Simple Saturday

A Simple Saturday Craft for You - Merry Christmas Bows

I thought it might be fun to resurface an old Simple Saturday craft project blog post - one that was originally posted FIVE YEARS AGO! Isn't that crazy? I hope you enjoy this little blast from the past. Gather up scissors, ribbon, and a piece of florist wire and I'll show you how how crafting a Christmas bow is done!

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Simple Saturday - Dec. 17, 2010

You know you want one of these gorgeous bows nestled in the branches of your Christmas tree. After I show you how super-simple it is to make these loopy lovelies, you'll want to make a million of them!

Lean in and let me tell you a secret. It took me less than 5 minutes to make that ribbony treasure. With a little bit of practice, you'll be in the Simple Saturday Super Merry Christmas Bow making business in no time. Come on! Let's get started!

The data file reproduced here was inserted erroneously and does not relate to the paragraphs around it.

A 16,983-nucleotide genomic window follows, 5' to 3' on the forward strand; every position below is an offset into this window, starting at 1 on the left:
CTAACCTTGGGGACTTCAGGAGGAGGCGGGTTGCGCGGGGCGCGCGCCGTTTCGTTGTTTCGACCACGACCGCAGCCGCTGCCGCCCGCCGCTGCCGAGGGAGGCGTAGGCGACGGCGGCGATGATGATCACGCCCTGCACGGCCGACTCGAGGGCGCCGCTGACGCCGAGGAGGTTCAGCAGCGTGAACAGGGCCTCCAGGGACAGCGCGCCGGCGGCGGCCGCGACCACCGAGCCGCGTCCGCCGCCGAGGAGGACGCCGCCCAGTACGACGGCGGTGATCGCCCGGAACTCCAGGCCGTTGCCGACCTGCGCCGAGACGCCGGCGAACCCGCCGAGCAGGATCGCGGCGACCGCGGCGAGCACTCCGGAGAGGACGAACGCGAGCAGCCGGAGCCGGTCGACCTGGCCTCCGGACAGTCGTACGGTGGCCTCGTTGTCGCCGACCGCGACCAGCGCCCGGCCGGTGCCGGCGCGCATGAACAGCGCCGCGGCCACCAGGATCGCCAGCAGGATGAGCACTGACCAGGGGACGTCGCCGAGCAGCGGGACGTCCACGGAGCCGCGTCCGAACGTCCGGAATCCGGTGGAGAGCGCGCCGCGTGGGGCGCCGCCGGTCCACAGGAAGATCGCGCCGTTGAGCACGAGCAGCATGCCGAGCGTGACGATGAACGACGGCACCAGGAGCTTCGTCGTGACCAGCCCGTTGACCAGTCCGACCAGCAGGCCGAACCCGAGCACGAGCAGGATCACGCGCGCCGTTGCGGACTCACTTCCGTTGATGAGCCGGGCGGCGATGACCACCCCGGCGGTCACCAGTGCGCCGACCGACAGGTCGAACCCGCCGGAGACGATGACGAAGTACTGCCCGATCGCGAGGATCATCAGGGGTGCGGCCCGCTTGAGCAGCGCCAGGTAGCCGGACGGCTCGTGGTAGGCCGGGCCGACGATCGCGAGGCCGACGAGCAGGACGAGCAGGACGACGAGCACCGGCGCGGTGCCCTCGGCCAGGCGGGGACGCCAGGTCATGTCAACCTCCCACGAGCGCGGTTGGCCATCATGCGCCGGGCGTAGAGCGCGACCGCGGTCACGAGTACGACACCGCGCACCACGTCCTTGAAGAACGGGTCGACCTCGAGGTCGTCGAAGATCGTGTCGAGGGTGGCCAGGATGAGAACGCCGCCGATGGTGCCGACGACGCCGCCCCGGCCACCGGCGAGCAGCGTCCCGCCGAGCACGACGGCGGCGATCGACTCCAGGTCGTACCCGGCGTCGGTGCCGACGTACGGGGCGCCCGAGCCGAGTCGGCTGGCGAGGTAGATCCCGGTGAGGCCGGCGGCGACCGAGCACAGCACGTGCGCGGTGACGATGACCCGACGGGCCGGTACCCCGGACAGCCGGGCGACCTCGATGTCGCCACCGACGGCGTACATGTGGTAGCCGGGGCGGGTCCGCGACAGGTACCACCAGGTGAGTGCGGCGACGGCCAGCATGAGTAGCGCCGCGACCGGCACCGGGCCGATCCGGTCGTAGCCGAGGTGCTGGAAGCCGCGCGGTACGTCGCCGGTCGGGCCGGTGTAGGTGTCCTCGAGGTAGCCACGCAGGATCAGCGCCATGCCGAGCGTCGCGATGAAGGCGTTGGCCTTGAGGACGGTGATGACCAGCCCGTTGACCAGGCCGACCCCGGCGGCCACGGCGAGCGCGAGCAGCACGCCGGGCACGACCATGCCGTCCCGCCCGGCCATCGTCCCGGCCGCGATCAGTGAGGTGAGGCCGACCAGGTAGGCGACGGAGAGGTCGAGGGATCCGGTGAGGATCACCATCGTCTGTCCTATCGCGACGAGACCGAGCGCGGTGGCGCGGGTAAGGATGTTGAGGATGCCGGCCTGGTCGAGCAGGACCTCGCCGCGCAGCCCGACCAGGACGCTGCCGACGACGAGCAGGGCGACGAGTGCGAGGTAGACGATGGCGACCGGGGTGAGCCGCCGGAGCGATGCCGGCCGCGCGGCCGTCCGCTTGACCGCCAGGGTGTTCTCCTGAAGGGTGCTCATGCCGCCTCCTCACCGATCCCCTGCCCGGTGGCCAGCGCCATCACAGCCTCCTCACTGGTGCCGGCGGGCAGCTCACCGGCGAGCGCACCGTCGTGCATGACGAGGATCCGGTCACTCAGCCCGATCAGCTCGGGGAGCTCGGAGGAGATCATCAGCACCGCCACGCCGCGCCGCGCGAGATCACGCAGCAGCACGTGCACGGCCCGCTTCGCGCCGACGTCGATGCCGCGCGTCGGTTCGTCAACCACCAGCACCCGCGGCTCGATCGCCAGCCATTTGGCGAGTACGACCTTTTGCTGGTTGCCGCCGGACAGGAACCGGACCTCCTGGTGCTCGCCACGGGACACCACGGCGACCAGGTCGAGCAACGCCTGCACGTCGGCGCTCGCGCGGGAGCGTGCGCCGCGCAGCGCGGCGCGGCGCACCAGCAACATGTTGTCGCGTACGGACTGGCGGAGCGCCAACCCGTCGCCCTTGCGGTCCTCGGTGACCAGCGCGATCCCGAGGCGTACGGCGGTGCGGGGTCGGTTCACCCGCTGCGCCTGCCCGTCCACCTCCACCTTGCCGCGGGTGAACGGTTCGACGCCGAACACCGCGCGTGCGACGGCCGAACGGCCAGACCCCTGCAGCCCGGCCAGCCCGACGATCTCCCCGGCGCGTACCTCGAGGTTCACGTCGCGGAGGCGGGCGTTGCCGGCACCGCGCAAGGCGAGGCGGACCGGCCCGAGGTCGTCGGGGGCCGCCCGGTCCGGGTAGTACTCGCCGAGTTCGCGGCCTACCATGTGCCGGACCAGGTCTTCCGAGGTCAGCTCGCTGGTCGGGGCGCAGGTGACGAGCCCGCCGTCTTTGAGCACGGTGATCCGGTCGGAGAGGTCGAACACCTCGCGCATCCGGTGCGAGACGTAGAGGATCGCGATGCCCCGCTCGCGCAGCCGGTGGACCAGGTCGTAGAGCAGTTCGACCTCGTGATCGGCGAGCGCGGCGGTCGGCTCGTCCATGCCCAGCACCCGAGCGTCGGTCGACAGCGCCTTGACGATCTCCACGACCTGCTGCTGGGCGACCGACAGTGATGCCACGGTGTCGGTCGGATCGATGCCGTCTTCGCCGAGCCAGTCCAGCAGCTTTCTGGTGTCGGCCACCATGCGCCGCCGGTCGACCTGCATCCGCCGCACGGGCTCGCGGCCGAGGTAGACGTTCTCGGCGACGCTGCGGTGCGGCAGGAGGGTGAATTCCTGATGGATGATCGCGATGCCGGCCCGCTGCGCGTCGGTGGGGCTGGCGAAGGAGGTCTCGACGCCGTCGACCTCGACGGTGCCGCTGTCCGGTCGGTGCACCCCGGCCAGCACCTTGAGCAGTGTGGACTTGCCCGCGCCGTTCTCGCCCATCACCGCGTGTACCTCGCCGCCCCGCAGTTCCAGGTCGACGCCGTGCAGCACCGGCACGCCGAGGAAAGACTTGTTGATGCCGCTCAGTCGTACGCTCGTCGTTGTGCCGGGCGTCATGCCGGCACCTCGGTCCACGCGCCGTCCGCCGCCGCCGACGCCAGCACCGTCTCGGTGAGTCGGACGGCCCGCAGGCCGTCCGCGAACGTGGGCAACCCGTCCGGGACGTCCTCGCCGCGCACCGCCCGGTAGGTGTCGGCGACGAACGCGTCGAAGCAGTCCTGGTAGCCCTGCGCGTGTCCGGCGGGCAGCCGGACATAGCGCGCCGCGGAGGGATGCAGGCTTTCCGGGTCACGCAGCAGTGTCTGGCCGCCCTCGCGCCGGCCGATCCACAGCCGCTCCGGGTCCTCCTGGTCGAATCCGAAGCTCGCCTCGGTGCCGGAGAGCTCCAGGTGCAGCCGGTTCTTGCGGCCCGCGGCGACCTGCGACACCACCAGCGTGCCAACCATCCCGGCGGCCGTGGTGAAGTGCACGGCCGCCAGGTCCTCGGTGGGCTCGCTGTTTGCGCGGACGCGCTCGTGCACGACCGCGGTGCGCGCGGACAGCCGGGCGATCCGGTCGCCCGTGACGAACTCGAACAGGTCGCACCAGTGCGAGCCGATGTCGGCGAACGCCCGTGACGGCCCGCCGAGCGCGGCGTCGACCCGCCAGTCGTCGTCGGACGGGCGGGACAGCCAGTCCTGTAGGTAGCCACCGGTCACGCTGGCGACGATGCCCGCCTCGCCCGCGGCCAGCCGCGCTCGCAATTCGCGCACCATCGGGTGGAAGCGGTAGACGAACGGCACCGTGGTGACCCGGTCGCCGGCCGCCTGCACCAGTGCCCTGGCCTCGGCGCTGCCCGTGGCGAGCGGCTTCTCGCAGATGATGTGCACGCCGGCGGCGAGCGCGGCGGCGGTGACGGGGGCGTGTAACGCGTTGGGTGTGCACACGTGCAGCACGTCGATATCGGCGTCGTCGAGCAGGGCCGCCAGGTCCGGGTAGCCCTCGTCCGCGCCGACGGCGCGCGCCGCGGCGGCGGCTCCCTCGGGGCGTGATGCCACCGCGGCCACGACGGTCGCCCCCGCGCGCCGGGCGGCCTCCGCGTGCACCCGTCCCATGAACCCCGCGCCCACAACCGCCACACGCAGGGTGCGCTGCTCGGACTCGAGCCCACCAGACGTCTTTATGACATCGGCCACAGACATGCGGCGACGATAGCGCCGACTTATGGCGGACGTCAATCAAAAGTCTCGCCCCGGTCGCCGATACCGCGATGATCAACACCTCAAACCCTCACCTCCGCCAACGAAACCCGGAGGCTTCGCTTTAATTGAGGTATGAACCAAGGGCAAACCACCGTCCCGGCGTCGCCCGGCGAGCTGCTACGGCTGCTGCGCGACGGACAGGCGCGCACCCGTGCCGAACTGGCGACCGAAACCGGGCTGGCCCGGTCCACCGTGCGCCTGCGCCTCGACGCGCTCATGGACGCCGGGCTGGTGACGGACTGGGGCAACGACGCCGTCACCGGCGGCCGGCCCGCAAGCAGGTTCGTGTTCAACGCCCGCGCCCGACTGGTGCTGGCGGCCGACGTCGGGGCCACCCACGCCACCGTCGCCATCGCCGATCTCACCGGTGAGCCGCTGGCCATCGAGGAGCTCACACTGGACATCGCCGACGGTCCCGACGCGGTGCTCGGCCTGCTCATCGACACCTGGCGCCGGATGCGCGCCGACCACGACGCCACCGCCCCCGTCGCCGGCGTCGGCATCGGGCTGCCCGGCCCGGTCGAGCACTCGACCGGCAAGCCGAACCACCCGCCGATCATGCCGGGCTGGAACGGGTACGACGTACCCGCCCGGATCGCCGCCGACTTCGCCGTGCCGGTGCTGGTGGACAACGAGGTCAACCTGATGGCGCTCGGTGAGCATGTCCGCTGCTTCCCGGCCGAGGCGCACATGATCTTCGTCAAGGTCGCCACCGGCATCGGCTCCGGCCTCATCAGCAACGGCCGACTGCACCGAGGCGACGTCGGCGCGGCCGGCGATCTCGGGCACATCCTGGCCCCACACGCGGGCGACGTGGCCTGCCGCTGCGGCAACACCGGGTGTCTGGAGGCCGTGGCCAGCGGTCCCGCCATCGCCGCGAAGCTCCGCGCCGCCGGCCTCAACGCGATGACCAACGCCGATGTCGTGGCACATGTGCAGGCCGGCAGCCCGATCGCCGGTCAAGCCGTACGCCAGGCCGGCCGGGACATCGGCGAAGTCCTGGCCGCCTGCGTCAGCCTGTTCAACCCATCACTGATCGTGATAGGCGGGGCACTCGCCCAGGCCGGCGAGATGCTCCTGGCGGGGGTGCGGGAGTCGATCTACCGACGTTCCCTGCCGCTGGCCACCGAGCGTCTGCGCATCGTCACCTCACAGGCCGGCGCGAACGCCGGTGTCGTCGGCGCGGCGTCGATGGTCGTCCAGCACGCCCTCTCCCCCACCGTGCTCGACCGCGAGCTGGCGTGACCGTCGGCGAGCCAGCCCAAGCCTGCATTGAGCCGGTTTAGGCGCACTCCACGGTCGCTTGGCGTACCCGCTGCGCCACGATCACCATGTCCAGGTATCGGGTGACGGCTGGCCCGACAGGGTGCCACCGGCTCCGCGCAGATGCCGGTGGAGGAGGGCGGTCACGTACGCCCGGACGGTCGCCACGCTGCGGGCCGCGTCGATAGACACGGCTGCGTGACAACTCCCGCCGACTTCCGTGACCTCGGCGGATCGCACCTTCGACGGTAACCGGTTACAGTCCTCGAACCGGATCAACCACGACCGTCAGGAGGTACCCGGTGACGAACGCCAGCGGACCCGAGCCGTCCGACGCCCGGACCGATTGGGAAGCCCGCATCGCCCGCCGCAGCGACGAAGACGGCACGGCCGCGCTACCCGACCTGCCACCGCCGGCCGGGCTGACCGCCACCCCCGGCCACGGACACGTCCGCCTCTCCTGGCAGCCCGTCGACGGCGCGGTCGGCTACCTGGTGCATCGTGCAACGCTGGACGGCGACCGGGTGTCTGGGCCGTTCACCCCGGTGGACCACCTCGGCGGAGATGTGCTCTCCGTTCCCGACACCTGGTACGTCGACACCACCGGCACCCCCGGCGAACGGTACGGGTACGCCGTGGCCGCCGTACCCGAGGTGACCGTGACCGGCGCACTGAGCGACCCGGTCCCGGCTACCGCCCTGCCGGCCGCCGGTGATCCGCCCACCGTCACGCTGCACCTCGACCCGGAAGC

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 With our 1 3/4 inch wide ribbon, light gauged florist wire and scissors in hand we're ready to bring on the bow-ness. The only real challenge to making a holiday bow is to be certain that you've got a firm pinch going on. Powerful pinching pressure is the key to beautiful bow creating.

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To begin, cut a piece of ribbon about 2 1/2 feet long. Make that first pinch about 4 inches from one end of the ribbon. Now fold the long end of the ribbon back forming a loop about the same size as the ribbon strip to the left. PINCH! Bring it back and around on the left. Make a loop and PINCH! Repeat this procedure three times making 6 lovely loops.